"Being able to do that [emerge victorious] at a time when Minneapolis is firing at all cylinders, to be able to add to that even a little bit is an amazing feeling."
We'd say he's adding a lot to the Twin Cities culinary renaissance, and is in fact one of the most integral characters to thank for it. Since our filigree-engraved invitations never arrived in the mail, we wanted to get his take on the Aspen competition and how things went down.
"No. Me and my pastry chef drove a mini van out there literally packed with utensils. This was two months of planning and a ton of sacrifice by everyone in our restaurants. What you have to guard against is working in a foreign kitchen, because that is when variables and unknowns can happen. So it's all about preparation. I couldn't do a 'black box' competition, where you get five surprise ingredients and you have to whip something together in an hour. That's not for me."
[And, for the record, none of the other nine chefs from around the country drove down a kitchen's worth of stuff. It's all about preparation, like the man said.]
Who was the stiffest competition?
"There was amazing talent all around, but of course Jody [Adams, of Massachusetts's Rialto] who is a James Beard winner amongst other things, when you have someone like that in a competition you know you have to bring your A game. So we tried to think of the kinds of things that no one else would think of. "
What was the winning menu?
"Pate en croute, a fairly elaborate display of a gold leaf pate en croute crown and a weaved pate en croute basket, which was to show true artisan craftsmanship. An 8-hour smoked pork jowl with hominy grits and pickled watermelon rind [get a taste of something similar in the Lexington Pork shoulder at Revival, which we recently wrote about], and Cracker Jack style chiccharrones with maple mascarpone and a 24-hour cooked apple. People felt very strongly about these dishes."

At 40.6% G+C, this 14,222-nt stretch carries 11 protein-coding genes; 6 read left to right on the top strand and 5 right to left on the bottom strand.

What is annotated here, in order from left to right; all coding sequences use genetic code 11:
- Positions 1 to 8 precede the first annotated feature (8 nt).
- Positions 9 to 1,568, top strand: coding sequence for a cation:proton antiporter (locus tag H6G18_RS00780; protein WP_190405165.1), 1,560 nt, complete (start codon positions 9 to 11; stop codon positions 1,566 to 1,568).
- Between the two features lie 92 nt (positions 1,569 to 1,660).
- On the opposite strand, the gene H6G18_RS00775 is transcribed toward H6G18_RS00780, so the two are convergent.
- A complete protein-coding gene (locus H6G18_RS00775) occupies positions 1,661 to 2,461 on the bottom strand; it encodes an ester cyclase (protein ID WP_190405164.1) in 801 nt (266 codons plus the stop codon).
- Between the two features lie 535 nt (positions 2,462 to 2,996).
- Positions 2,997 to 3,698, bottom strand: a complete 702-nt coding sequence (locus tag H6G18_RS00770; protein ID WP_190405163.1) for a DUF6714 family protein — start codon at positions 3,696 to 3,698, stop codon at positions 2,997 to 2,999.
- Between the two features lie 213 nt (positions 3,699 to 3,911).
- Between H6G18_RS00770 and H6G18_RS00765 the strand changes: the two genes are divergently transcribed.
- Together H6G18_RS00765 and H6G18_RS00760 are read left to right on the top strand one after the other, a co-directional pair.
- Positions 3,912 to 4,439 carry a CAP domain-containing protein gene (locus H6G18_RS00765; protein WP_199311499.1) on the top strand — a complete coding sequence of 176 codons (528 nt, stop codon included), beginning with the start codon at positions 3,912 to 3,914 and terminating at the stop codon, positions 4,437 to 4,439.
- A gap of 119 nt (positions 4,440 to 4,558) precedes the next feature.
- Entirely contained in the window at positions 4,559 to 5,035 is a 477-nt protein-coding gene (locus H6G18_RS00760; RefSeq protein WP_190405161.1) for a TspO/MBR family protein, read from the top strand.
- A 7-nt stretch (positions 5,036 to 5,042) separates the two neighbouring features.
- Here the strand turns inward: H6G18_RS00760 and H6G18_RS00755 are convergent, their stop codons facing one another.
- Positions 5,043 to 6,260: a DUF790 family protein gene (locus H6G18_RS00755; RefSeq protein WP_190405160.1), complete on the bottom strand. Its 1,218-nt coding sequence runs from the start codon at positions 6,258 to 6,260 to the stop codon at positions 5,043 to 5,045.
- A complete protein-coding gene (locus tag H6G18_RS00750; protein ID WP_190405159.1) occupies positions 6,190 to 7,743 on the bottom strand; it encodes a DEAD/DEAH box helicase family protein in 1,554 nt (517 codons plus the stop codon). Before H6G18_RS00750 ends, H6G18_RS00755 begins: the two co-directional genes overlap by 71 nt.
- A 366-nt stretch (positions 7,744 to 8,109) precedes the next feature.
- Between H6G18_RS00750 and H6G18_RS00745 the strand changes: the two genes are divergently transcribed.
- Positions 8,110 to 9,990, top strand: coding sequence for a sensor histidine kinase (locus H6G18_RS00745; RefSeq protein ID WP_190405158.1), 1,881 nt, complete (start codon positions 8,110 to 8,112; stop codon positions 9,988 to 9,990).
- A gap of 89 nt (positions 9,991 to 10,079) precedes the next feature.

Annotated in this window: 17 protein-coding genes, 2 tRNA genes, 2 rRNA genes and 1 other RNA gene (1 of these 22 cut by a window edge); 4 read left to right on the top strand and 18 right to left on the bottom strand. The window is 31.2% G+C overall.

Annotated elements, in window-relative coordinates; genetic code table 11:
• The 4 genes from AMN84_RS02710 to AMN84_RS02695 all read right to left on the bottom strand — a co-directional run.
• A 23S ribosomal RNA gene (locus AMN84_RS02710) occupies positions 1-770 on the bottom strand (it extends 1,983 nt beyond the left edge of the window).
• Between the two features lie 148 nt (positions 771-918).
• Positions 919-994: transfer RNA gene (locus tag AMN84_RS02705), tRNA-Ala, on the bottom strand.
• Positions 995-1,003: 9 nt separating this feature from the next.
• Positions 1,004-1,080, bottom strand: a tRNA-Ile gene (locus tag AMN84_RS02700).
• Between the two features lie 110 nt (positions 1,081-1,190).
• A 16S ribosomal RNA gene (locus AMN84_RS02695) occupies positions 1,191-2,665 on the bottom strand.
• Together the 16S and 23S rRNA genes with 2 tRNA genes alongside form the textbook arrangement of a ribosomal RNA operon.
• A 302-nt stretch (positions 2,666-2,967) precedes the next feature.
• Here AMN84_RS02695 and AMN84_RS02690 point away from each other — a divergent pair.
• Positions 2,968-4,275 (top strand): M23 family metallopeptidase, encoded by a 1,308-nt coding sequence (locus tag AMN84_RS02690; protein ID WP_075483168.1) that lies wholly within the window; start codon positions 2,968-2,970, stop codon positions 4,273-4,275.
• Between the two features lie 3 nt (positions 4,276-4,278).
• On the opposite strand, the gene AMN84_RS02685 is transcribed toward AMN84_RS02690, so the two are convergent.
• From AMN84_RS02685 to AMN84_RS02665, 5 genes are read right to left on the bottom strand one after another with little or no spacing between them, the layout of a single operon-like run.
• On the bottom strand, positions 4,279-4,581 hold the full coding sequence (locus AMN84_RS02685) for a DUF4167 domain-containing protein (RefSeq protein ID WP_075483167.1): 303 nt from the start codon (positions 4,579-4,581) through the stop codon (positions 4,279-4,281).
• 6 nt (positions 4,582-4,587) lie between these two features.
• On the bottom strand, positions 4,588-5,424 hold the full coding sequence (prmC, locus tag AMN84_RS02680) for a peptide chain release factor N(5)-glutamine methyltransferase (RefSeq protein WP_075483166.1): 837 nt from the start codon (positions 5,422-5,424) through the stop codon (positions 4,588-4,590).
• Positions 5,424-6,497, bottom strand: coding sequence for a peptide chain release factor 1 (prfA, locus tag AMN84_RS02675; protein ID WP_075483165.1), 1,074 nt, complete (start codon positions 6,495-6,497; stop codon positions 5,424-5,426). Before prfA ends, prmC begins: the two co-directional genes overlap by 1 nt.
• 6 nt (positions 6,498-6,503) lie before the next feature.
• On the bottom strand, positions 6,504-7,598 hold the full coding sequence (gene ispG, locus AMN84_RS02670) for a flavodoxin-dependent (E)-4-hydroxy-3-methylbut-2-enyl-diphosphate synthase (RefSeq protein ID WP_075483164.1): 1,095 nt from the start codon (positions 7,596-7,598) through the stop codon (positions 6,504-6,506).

Most memorable moments?
"An absolutely mind-blowing experience was the Heritage Fire Event — you're at Snowmass where you're surrounded by mountains and green and absolutely perfect weather, and they had 3,000 pounds of whole animal cooking over open fire — whole sturgeon, whole octopus, whole pigs and lambs and goats, and a quarter beef all being cooked properly, and upright. And it's all to raise awareness around small, heritage breed animals from around the country. I don't know if I'll ever experience anything quite like that again in my life"
What was the prize?
"A trip to Spain, and copious bourbon."
What was the very best part?
"There's amazing buzz out there around Minneapolis's culinary scene, a lot of national recognition around what we have to offer. We have the right people doing the right things in the right places right now. People just really finding their niche and hammering away. People recognizing that is an incredible feeling."
You can feel incredible too, by visiting one or both of Boemer's restaurants, where heritage breed pork features prominently on both menus.